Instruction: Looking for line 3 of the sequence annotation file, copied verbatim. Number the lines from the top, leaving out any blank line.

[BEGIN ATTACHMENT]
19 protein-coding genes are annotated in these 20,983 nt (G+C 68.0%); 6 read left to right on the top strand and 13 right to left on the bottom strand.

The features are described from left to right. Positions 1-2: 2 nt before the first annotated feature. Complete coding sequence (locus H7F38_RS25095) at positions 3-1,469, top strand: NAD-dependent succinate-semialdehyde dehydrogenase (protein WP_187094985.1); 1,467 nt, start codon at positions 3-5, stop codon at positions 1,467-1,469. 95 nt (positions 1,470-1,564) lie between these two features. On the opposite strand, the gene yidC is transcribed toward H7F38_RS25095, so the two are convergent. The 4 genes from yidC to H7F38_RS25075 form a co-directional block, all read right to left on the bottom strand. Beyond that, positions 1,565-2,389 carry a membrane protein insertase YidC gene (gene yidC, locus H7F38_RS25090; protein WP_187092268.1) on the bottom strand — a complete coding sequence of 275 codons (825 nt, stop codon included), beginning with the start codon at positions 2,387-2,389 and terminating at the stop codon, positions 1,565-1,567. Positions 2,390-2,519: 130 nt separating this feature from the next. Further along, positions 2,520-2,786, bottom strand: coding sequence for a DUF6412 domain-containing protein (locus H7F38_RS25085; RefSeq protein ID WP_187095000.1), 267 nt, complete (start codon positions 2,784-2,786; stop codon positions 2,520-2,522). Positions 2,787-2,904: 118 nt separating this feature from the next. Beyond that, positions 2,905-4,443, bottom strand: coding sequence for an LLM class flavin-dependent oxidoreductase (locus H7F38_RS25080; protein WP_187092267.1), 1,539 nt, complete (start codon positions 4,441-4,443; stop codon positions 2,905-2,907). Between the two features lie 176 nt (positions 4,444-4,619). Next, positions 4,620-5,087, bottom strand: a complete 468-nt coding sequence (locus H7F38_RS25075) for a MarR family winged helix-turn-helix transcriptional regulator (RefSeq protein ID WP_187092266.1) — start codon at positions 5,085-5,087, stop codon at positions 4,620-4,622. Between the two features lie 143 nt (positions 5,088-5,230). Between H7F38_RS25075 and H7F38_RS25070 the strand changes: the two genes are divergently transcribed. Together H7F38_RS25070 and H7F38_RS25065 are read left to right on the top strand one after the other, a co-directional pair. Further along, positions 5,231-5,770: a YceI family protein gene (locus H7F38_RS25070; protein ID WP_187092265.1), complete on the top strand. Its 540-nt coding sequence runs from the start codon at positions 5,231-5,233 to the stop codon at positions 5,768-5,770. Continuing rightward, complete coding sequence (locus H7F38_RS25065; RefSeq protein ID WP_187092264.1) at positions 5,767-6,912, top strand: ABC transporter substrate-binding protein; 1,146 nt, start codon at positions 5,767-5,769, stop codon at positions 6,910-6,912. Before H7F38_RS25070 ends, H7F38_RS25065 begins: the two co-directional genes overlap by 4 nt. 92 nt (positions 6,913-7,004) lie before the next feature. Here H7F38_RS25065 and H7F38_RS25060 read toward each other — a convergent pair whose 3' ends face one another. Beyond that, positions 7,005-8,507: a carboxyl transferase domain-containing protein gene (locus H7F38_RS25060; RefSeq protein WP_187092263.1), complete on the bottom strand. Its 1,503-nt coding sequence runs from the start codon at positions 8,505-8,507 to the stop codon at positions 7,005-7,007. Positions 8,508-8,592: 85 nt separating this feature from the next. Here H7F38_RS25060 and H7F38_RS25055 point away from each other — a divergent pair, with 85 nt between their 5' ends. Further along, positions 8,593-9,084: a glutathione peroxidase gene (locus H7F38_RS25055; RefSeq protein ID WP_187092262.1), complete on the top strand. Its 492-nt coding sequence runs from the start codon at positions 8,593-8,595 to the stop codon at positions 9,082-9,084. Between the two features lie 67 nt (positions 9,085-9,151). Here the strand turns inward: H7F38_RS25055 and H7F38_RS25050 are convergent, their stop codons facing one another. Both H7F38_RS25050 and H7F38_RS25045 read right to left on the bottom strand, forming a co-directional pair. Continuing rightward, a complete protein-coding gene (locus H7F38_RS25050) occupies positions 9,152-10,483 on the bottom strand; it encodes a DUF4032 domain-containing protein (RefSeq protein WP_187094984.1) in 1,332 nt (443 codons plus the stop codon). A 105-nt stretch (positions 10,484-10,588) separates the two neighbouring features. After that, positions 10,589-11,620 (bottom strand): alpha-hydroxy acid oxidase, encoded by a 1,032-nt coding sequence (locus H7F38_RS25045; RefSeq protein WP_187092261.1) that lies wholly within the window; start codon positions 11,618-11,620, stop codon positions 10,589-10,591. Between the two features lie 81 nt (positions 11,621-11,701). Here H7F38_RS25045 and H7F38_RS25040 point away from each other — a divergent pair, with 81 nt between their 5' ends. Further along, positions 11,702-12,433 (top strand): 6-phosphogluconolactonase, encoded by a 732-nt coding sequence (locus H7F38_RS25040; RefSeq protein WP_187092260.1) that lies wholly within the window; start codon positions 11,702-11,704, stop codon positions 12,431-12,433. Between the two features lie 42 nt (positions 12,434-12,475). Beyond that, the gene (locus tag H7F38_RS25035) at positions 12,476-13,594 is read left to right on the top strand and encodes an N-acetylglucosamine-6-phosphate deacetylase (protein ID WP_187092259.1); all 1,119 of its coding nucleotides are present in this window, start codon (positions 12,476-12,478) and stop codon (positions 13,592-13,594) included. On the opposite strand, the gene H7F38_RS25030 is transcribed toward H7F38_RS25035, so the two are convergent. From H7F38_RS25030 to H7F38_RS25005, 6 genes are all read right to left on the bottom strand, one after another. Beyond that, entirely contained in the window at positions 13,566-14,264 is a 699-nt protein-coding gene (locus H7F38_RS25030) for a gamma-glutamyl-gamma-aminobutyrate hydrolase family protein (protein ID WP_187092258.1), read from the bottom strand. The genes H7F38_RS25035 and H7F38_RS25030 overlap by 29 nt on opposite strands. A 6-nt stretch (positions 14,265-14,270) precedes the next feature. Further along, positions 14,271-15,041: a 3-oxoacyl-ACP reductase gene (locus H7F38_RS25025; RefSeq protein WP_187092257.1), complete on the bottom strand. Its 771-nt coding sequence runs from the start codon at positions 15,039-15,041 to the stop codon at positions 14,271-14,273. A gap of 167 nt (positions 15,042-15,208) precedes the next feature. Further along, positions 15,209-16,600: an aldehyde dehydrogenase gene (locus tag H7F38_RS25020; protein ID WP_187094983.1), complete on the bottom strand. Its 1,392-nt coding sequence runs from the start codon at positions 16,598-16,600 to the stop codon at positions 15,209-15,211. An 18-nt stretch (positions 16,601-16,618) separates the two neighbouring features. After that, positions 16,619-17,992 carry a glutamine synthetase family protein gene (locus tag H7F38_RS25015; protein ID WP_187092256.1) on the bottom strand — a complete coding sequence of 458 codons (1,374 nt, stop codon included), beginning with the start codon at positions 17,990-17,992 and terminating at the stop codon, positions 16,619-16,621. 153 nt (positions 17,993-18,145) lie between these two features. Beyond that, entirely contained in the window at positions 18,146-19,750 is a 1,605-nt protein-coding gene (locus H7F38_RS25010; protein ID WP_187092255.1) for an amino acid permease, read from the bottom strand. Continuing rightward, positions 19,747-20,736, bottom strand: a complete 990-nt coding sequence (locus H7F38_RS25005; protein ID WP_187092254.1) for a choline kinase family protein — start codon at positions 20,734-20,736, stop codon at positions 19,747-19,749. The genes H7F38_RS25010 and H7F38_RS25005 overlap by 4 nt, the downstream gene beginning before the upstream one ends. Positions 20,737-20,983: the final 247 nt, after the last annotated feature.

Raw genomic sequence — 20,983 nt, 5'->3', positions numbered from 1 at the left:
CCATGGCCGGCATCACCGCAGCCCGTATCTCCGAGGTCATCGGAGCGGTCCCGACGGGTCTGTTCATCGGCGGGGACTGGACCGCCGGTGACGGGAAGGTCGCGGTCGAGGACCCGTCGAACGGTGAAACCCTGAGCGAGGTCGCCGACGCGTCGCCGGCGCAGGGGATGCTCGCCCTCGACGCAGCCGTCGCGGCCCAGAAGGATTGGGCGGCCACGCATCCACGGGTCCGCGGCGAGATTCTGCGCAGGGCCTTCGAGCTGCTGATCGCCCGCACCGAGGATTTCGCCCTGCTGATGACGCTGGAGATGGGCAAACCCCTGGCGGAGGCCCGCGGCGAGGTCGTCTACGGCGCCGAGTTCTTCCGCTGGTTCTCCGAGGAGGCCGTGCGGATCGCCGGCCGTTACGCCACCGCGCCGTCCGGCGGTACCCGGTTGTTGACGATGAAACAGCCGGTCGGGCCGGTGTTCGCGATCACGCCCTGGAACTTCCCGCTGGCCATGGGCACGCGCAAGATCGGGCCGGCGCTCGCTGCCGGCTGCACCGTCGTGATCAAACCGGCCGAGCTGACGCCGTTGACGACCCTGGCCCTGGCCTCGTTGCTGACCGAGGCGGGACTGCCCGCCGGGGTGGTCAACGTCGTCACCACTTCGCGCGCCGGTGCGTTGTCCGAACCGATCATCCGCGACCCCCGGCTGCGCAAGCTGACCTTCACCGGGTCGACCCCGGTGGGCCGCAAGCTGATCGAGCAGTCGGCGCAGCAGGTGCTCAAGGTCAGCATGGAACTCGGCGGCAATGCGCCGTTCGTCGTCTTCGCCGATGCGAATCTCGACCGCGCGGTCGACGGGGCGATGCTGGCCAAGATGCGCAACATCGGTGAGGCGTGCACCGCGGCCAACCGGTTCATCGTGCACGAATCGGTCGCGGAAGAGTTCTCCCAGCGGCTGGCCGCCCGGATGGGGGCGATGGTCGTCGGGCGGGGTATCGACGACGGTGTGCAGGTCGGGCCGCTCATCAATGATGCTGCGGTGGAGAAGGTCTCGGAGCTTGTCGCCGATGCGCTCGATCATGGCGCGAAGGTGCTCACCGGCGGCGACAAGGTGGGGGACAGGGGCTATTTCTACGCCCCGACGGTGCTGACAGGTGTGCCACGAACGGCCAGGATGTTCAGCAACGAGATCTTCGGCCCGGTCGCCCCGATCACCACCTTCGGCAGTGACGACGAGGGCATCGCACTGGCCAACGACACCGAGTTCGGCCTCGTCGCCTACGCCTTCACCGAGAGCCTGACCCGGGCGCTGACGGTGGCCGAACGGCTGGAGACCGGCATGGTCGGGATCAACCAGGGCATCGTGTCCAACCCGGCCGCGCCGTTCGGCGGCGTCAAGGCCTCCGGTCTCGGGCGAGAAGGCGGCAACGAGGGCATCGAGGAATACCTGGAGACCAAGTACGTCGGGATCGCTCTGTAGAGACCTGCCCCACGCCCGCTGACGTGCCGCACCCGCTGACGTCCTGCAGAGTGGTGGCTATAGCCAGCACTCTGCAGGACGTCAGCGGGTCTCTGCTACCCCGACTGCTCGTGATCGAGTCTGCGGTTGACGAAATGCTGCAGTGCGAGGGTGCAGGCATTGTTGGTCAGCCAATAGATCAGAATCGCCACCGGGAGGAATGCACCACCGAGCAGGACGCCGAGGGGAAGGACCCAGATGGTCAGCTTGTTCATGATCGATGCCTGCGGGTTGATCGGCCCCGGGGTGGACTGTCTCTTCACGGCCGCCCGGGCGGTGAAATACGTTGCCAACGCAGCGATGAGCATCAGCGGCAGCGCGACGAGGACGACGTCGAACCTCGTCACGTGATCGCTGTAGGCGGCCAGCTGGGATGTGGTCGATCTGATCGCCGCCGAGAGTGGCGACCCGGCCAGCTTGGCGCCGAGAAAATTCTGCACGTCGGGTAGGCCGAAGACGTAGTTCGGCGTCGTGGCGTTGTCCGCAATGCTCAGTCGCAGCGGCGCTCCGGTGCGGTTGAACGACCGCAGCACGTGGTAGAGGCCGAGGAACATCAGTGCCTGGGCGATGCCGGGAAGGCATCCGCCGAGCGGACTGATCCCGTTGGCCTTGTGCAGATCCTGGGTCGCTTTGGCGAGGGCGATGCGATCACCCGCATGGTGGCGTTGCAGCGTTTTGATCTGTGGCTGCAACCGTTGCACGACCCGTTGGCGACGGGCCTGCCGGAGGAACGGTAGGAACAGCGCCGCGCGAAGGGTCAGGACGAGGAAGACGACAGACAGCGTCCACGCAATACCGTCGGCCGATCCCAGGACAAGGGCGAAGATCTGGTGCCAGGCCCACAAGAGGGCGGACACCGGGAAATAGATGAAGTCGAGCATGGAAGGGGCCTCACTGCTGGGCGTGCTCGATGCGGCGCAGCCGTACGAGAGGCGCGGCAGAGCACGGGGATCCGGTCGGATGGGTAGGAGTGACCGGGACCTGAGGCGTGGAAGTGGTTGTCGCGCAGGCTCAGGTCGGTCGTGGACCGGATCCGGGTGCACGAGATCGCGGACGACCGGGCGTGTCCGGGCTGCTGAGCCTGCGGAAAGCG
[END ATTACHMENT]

Raw genomic sequence — 20,983 nt, 5'->3', positions numbered from 1 at the left: